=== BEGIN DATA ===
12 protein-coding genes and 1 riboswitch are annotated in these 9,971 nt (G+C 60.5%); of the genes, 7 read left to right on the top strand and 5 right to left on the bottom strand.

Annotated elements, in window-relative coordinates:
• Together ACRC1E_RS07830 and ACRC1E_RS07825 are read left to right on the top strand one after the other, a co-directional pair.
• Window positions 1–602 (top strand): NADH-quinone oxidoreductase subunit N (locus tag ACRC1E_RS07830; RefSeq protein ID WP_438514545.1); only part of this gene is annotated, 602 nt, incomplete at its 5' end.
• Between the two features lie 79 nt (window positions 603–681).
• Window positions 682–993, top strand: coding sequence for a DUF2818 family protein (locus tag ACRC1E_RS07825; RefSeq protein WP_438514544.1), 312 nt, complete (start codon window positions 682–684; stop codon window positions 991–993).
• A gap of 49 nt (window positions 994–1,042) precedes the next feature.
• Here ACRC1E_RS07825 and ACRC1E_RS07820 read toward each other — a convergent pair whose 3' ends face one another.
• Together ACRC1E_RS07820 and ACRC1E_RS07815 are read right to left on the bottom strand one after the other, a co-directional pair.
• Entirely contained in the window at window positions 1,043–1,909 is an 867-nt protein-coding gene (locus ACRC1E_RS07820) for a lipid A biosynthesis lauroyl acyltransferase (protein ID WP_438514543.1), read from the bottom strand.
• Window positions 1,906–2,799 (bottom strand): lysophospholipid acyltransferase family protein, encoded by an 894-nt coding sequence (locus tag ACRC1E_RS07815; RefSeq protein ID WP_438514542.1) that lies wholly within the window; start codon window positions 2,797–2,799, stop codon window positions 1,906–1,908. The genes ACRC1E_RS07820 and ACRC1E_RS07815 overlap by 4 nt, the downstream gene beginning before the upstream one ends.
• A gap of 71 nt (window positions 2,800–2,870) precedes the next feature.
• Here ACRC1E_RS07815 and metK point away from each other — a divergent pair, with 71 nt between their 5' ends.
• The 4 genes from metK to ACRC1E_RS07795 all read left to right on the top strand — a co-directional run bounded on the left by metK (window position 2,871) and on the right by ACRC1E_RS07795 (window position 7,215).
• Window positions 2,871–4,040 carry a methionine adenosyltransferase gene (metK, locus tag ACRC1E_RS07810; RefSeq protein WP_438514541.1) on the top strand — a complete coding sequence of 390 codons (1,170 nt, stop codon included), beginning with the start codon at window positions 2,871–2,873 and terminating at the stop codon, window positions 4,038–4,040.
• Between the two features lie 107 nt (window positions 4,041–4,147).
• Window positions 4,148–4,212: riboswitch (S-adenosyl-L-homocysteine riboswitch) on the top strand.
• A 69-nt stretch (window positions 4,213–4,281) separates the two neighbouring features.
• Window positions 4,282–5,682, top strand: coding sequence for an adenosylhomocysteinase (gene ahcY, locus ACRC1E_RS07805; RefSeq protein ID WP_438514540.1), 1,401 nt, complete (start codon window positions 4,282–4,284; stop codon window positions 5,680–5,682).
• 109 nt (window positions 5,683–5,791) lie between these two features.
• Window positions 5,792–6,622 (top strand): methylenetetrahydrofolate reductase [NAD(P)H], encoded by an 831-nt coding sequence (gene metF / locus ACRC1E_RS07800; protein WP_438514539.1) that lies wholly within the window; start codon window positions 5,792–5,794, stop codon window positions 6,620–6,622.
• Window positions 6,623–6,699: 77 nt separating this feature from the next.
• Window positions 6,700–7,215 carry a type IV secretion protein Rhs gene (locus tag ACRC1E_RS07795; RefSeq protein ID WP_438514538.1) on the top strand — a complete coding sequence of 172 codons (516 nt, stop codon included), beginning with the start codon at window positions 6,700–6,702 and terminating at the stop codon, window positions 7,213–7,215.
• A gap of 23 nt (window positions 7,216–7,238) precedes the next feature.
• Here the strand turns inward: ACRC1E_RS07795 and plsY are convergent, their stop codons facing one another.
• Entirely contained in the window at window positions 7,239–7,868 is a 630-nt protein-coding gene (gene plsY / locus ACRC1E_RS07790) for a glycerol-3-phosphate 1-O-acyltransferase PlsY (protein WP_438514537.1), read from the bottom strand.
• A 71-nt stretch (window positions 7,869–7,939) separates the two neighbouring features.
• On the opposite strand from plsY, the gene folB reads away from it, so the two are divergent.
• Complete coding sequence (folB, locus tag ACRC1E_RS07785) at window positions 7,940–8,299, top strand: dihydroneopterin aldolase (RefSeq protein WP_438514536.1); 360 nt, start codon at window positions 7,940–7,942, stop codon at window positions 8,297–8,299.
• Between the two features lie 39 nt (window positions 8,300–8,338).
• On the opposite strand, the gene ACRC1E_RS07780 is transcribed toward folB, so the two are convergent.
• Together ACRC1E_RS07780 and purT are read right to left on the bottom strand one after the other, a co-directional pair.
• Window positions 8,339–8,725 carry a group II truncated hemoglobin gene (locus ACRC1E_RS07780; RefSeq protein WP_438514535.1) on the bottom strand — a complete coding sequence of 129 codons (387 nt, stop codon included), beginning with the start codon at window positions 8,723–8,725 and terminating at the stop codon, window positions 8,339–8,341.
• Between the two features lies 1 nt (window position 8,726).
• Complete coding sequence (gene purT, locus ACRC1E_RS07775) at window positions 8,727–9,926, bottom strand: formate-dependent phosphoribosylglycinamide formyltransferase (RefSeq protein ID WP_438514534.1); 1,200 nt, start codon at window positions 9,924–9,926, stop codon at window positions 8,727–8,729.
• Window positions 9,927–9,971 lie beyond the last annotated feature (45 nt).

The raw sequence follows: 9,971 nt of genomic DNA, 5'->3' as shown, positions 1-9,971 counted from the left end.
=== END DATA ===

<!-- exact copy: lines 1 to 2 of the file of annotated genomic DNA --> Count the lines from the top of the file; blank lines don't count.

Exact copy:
12 protein-coding genes and 1 riboswitch are annotated in these 9,971 nt (G+C 60.5%); of the genes, 7 read left to right on the top strand and 5 right to left on the bottom strand.

Annotated elements, in window-relative coordinates: